How the Supreme Court of the United States Ruled on Sports Betting

In Murphy v. NCAA, the Supreme Court ruled on March 19, 2020 that legalized sports wagering was indeed constitutional. The court had previously struck down a federal law that banned sports betting. But in this case, the court accepted the states’ rights argument and decided that it was permissible to regulate sports wagering through the states.

The case was argued before the court in February 2020. Murphy was represented by attorneys from the law firm of Arnholdt, Seigler, LLP, and he was supported by the Legal Aid Society of New York. The respondents were the National Collegiate Athletic Association and the Board of Regents of the University of New York.

The case revolved around a New York State law that prohibited state residents from placing wagers on sporting events. But that law was deemed unconstitutional by the Supreme Court in October 2019. Therefore, when Murphy went to court, he was arguing that it was legal for him to bet on sports in his home state of New York. However, because Murphy is a fan of the University of Alabama, he tried to evade the New York statute by playing college sports in the state of California. The NCAA and New York State tried to stop Murphy by arguing that California and other states did not have the right to legalize sports betting or regulate it in any way. The NCAA and New York State pointed out that the federal Professional and Amateur Sports Protection Act (PASPA) of 1992 specifically prohibited states from authorizing sports betting.

The Supreme Court justices heard the arguments in Murphy v. NCAA on February 19, 2020. The case was argued by Assistant Solicitor General Edwin Kneedler for the respondents, and it was countered by attorneys for the petitioner, Murphy. At this point, it was unclear what the court would decide. Would it rule that states have the authority to completely regulate sports betting? Or, would it find that PASPA prevents the states from authorizing sports betting but allows them to regulate it?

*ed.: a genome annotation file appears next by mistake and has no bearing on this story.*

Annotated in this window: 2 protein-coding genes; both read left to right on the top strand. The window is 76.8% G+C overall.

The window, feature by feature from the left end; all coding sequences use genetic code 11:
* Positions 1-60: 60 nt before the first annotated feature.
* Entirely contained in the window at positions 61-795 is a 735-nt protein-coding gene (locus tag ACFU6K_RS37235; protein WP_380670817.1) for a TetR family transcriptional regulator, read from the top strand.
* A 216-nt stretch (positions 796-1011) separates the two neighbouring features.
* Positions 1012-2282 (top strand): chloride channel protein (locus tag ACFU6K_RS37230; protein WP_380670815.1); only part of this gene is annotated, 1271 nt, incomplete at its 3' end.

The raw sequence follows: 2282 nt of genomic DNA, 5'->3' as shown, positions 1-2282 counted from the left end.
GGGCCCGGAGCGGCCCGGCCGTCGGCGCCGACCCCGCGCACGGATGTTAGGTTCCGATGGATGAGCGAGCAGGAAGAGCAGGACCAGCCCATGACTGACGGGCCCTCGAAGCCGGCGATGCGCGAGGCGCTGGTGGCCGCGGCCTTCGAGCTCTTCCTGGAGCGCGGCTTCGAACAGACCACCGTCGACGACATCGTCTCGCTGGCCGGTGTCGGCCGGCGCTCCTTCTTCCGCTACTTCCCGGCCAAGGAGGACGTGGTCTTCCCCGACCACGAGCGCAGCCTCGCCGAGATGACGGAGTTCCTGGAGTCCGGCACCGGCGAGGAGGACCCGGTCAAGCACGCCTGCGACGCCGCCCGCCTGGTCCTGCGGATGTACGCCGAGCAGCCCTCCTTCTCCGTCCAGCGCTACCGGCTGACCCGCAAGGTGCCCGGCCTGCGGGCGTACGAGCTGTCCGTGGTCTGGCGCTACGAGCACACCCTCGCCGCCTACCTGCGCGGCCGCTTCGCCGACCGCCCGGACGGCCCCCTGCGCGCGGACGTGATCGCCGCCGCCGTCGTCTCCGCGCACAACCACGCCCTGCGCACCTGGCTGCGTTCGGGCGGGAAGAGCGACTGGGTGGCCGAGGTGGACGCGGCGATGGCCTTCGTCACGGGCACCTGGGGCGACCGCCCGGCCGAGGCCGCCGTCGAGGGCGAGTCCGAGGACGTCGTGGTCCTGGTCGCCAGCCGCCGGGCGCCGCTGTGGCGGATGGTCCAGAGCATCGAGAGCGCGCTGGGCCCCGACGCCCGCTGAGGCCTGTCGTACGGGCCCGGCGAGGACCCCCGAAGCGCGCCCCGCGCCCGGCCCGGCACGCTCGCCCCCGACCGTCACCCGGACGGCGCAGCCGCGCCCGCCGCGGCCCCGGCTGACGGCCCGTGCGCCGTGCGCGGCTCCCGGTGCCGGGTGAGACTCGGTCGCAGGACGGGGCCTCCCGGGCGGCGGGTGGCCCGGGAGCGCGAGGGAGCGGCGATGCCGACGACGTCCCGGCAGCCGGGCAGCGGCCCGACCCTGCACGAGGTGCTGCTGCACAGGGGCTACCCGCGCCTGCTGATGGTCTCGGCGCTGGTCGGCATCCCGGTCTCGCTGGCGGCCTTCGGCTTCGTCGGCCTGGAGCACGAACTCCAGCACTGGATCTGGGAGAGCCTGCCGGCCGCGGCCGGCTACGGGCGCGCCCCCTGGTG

Regulation and Prohibited Off-Course Activities

The court decided in favor of legalization in a 5-4 vote. In the majority opinion authored by Chief Justice John Roberts, the court struck down the federal statute as unconstitutional. Additionally, in a 7-2 vote, the court found that New York State had the right to ban sports betting in order to protect the integrity of its games and tournaments. This left open the possibility that the federal government could pass a new law to prevent the states from authorizing sports betting. However, the court cited an 1823 case, Betts v. Brady, involving the now-defunct University of Michigan, as support for its holding. The Brady case prohibited the use of student athletes in the marketing of alcoholic beverages. This clause in the Constitution also provides the ability for states to regulate the “Tobacco Products,” which is primarily used as a verb, rather than as a noun.

Justice Clarence Thomas and Justice Brett Kavanaugh were the only two justices who dissented from the opinion. In a dissenting opinion filed by Thomas, he argued that because the Federal Government is explicitly forbidden from banning gambling in general under the Constitution, it is also forbidden from banning sports wagering. In response, Roberts and Neil Gorsuch wrote a joint concurring opinion that asserted states’ rights to regulate sports. They cited the 1823 case of M’Clure v. The College, a decision that established the University of Virginia as a tax-exempt institution, as additional support for their argument.

Implications for Sports Betting

The ruling in Murphy v. NCAA has major implications for sports betting. First off, it is now legal to sport bet in all fifty states. This effectively opens the market in the United States to an estimated $150 billion industry. Second, the court has now validated the states’ right to completely regulate sports betting, including licensing and setting odds, as well as to prohibit it altogether. Third, the court has recognized that PASPA is outdated and has thus rendered its section on prohibition largely meaningless. Finally, because PASPA was based on the outdated assumption that states have no right to regulate anything, it fails to provide any real protection for sports organizations that want to ensure the integrity of their competitions and games.